Tuesday, October 8, 2013

Mulu Short-tailed Babbler ?

There is a mysterious Short-tailed Babbler, (similar to the Short-tailed Babbler Malacocincla malaccensis poliogenys of Sabah, Brunei and eastern Borneo, and the Barito drainage in Southern Kalimantan, and M. m. saturatum of western Borneo) dwelling in the forests of Borneo, it was not seen nor photographed in the wild since 1898.

Its existence is without doubt due to a specimen taken from Gunung Mulu in Sarawak in 1898.

The following passage is copied from Smythies, The Birds of Borneo, 4th Edition.

"Another taxon, M. m. feriatum Chasen & Kloss 1931,was described from a single specimen collected by J. Waterstradt in March 1898, from an unrecorded altitude at G. Mulu. This may represent a distinct species (Deignan, in litt. to Smythies), with an entirely ochraceous underparts from the chin and throat to vent (except central abdomen) and chestnut crown contrasting with the mantle, the mantle lacking the greyish tinge obvious in Sabah examples of M. m. poliogenys. Wing 75, tarsus 30, bill from gape 23.5 mm. All other races have the throat white. This form could be montane, but no evidence of it was reported from the Royal Geographic Society expedition to G. Mulu National Park in 1977-78."

Apparently no one has seen or reported it since than.

Its only illustration can be found in both first and second edition of Phillipps' Field Guide To The Birds Of Borneo, in which the bird is depicted just like what is described in Smythies. For obvious reason, Quentin has named it Mulu Short-tailed Babbler, (For ease of narration, I will call it Mulu Short-tailed Babbler or Mulu Bird here), he also thinks it probably occurs in  montane forests, in contrast to Short-taild Babbler which occurs elsewhere in lowlands in the same National Park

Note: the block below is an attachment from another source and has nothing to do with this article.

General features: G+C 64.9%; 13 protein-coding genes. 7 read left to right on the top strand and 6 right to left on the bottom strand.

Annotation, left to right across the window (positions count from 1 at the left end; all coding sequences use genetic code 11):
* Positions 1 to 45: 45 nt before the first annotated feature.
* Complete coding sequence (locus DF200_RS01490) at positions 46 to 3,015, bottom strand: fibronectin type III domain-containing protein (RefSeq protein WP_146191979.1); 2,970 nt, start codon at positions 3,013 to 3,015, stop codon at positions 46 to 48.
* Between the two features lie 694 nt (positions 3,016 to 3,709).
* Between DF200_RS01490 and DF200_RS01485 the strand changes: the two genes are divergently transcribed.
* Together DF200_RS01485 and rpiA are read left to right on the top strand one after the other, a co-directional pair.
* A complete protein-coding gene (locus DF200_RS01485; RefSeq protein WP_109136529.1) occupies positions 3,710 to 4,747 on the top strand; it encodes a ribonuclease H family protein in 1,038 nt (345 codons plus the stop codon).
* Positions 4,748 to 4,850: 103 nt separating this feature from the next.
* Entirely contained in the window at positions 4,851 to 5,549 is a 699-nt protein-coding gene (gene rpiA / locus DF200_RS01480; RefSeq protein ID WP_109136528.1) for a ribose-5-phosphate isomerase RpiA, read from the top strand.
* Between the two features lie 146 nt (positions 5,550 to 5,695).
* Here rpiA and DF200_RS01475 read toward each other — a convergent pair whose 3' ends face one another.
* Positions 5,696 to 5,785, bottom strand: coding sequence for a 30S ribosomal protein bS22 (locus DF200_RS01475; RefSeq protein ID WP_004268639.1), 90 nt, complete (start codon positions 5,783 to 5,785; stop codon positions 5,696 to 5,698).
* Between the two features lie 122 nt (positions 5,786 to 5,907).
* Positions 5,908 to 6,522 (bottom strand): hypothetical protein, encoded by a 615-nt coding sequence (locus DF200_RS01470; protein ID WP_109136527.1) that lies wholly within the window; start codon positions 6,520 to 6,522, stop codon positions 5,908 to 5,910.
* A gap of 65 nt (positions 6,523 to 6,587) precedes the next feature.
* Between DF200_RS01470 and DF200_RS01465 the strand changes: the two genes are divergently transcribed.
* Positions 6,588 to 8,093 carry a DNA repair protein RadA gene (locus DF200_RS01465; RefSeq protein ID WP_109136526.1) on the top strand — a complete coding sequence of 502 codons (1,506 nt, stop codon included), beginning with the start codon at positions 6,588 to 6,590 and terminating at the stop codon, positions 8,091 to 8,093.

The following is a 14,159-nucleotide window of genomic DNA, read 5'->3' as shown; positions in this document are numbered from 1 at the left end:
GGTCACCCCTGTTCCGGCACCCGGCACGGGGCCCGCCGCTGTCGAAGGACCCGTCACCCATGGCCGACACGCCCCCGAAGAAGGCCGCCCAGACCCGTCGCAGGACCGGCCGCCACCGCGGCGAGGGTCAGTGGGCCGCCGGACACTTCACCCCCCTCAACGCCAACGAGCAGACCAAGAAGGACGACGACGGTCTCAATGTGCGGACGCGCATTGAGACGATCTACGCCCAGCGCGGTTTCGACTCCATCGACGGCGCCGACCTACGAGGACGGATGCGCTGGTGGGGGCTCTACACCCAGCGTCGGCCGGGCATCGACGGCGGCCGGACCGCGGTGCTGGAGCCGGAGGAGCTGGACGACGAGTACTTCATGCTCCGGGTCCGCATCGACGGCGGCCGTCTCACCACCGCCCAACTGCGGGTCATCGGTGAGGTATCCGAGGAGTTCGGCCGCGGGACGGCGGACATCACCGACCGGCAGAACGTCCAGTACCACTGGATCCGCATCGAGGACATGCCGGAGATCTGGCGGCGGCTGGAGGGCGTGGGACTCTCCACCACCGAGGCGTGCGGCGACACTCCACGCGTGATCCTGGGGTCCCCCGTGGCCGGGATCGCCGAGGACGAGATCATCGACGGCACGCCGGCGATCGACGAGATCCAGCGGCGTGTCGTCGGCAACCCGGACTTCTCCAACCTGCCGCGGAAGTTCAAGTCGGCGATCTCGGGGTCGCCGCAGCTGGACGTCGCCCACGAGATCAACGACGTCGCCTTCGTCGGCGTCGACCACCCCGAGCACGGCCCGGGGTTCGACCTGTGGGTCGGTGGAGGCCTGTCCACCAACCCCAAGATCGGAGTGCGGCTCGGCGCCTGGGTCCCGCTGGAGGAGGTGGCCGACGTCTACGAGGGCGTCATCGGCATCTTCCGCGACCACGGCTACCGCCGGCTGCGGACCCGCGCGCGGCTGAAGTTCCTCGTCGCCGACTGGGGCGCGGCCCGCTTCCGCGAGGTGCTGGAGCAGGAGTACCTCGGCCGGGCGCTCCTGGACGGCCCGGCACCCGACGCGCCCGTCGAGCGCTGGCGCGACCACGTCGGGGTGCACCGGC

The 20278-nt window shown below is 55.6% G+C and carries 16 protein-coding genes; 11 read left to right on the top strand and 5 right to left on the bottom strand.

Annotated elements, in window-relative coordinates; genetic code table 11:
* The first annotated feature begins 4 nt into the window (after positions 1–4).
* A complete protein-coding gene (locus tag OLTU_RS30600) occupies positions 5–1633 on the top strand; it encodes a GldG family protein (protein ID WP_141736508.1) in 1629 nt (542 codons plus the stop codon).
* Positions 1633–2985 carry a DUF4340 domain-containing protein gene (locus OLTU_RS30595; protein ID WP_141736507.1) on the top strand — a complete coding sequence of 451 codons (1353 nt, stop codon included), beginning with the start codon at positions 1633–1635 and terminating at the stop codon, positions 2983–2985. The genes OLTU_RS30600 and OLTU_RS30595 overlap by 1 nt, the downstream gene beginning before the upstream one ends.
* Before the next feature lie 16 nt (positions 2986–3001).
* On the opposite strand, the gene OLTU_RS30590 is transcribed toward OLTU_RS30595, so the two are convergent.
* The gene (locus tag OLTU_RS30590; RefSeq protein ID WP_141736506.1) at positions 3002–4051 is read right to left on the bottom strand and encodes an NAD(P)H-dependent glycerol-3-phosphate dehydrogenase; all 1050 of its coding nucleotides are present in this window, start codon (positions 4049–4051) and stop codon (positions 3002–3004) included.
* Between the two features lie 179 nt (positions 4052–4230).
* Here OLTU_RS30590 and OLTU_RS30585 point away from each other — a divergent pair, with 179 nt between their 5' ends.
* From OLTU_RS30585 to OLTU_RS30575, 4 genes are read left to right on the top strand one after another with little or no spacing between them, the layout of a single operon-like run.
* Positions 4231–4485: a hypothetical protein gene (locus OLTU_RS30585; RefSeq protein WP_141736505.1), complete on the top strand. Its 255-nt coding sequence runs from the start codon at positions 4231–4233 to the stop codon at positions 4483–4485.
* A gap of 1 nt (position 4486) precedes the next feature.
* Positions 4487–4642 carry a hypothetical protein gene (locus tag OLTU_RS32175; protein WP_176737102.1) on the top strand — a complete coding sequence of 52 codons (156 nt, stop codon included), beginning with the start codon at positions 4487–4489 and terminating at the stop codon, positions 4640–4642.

I have on 14th September 2013, photographed a bird which looks remarkably similar to the Quentin's Mulu Bird in Tawau Hills Park, the image is shown here with other images of Short-tailed Babbler for comparison.

This is the Tawau Hills Park Bird.
Same bird showing a little more throat and breast.
Close up of the head showing the lack of white throat
This is a Short-tailed Babbler of the poliogenys race about 100 meters away from the earlier bird, but taken one week later, for comparison.

This is a Short-tailed Babbler photographed in RDC, Sepilok, Sandakan Sabah, also of the poliogenys race.

The Tawau Hills Park bird is photographed in lowland habitat similar to those inhabited by Short-tailed Babbler. This shows that these two birds are sharing same habitat, therefore, could this two birds are actually different taxon? Well, may be,  our different Bulbuls are sharing common habitats, feeding on the same fruits from the same trees in the same forest.

Could this be a bird in juvenile plumage? The bird in the image does not look like a juvenile bird as the light color gape line is no more visible, indicating that it is a mature bird. An image of juvenile Short-tailed Babbler taken nearby in Tawau Hills Park show whitish throat, however, there are some young individuals showing varying amount of ochraceous on the throat, but the white on the throat is usually prominent.